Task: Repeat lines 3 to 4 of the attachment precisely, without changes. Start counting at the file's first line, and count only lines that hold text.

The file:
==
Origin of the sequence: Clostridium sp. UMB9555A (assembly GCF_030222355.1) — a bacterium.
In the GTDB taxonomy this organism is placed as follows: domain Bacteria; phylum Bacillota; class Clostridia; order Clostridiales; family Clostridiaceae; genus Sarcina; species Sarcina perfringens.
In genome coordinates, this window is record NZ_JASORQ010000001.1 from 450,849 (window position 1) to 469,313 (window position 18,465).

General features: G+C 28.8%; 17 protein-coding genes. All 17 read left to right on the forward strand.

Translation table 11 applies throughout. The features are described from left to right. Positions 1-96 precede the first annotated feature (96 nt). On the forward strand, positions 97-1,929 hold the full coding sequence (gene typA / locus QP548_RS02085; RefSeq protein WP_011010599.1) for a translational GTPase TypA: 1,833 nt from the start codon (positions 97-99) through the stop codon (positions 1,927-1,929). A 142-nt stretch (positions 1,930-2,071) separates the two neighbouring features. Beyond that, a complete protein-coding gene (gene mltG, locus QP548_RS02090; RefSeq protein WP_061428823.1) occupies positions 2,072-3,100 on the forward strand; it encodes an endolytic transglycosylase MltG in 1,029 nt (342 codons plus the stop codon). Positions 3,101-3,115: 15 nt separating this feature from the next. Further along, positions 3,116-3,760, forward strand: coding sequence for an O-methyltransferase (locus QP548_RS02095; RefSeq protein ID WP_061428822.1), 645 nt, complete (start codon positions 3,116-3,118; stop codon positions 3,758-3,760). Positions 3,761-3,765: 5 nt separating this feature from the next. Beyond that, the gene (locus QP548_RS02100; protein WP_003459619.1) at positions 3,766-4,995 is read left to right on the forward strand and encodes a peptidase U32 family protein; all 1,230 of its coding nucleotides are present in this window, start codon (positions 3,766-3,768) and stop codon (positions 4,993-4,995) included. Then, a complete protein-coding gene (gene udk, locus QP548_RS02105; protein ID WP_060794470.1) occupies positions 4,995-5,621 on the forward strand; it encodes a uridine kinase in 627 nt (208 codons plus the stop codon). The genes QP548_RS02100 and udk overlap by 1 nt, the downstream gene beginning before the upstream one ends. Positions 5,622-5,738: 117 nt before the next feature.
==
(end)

In genome coordinates, this window is record NZ_JASORQ010000001.1 from 450,849 (window position 1) to 469,313 (window position 18,465).

General features: G+C 28.8%; 17 protein-coding genes. All 17 read left to right on the forward strand.